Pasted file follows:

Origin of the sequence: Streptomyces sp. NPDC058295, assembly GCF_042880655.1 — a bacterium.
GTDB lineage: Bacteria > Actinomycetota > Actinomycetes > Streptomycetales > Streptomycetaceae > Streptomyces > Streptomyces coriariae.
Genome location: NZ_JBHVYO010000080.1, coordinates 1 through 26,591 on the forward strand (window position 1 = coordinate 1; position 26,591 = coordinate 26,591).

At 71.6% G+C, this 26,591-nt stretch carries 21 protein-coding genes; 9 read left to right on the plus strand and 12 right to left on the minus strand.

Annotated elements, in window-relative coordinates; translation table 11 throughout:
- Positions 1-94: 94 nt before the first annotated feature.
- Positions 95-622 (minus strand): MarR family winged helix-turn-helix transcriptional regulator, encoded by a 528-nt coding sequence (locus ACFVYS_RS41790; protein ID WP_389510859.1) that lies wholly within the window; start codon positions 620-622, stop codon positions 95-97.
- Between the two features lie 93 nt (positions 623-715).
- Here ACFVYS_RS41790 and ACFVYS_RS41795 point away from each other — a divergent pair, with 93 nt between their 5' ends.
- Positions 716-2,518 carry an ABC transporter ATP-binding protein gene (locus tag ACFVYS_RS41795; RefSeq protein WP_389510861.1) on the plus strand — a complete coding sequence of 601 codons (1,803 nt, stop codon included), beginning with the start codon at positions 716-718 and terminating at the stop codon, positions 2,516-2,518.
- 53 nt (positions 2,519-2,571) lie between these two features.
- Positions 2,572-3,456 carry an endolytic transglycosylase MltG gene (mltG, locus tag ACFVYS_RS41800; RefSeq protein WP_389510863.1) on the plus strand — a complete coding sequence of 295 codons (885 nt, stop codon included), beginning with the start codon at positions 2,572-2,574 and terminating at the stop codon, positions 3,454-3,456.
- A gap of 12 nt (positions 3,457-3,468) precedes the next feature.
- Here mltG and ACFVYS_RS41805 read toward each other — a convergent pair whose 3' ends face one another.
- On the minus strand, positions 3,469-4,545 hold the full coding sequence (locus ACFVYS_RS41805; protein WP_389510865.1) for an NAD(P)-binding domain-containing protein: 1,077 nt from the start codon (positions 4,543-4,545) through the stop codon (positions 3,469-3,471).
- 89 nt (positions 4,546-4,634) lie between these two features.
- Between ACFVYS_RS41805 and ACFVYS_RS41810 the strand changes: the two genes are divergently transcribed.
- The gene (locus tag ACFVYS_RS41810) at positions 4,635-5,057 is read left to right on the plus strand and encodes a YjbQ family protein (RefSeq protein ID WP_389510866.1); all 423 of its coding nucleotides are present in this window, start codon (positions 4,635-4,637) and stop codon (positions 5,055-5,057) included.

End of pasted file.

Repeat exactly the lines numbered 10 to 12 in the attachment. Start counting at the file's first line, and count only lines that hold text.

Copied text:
- Positions 716-2,518 carry an ABC transporter ATP-binding protein gene (locus tag ACFVYS_RS41795; RefSeq protein WP_389510861.1) on the plus strand — a complete coding sequence of 601 codons (1,803 nt, stop codon included), beginning with the start codon at positions 716-718 and terminating at the stop codon, positions 2,516-2,518.
- 53 nt (positions 2,519-2,571) lie between these two features.
- Positions 2,572-3,456 carry an endolytic transglycosylase MltG gene (mltG, locus tag ACFVYS_RS41800; RefSeq protein WP_389510863.1) on the plus strand — a complete coding sequence of 295 codons (885 nt, stop codon included), beginning with the start codon at positions 2,572-2,574 and terminating at the stop codon, positions 3,454-3,456.